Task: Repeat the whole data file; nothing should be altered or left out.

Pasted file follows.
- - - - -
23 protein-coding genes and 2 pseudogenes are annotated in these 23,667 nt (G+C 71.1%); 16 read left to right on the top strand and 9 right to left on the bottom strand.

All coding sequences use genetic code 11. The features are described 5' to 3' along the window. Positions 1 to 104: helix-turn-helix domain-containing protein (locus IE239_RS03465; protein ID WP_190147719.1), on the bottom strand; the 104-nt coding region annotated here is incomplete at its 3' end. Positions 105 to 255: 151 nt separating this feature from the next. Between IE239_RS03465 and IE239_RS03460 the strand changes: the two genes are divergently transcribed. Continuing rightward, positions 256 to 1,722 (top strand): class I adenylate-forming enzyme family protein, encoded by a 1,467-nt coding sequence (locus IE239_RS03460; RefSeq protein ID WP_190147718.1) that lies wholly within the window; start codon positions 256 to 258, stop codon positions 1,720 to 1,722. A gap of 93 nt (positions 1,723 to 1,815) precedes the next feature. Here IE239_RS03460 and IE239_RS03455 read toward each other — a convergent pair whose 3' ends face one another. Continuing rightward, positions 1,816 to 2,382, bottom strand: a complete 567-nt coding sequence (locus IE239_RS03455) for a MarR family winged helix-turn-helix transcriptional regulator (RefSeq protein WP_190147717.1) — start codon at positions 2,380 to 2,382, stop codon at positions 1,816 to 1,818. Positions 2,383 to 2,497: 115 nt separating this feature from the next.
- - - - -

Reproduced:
23 protein-coding genes and 2 pseudogenes are annotated in these 23,667 nt (G+C 71.1%); 16 read left to right on the top strand and 9 right to left on the bottom strand.

All coding sequences use genetic code 11. The features are described 5' to 3' along the window. Positions 1 to 104: helix-turn-helix domain-containing protein (locus IE239_RS03465; protein ID WP_190147719.1), on the bottom strand; the 104-nt coding region annotated here is incomplete at its 3' end. Positions 105 to 255: 151 nt separating this feature from the next. Between IE239_RS03465 and IE239_RS03460 the strand changes: the two genes are divergently transcribed. Continuing rightward, positions 256 to 1,722 (top strand): class I adenylate-forming enzyme family protein, encoded by a 1,467-nt coding sequence (locus IE239_RS03460; RefSeq protein ID WP_190147718.1) that lies wholly within the window; start codon positions 256 to 258, stop codon positions 1,720 to 1,722. A gap of 93 nt (positions 1,723 to 1,815) precedes the next feature. Here IE239_RS03460 and IE239_RS03455 read toward each other — a convergent pair whose 3' ends face one another. Continuing rightward, positions 1,816 to 2,382, bottom strand: a complete 567-nt coding sequence (locus IE239_RS03455) for a MarR family winged helix-turn-helix transcriptional regulator (RefSeq protein WP_190147717.1) — start codon at positions 2,380 to 2,382, stop codon at positions 1,816 to 1,818. Positions 2,383 to 2,497: 115 nt separating this feature from the next.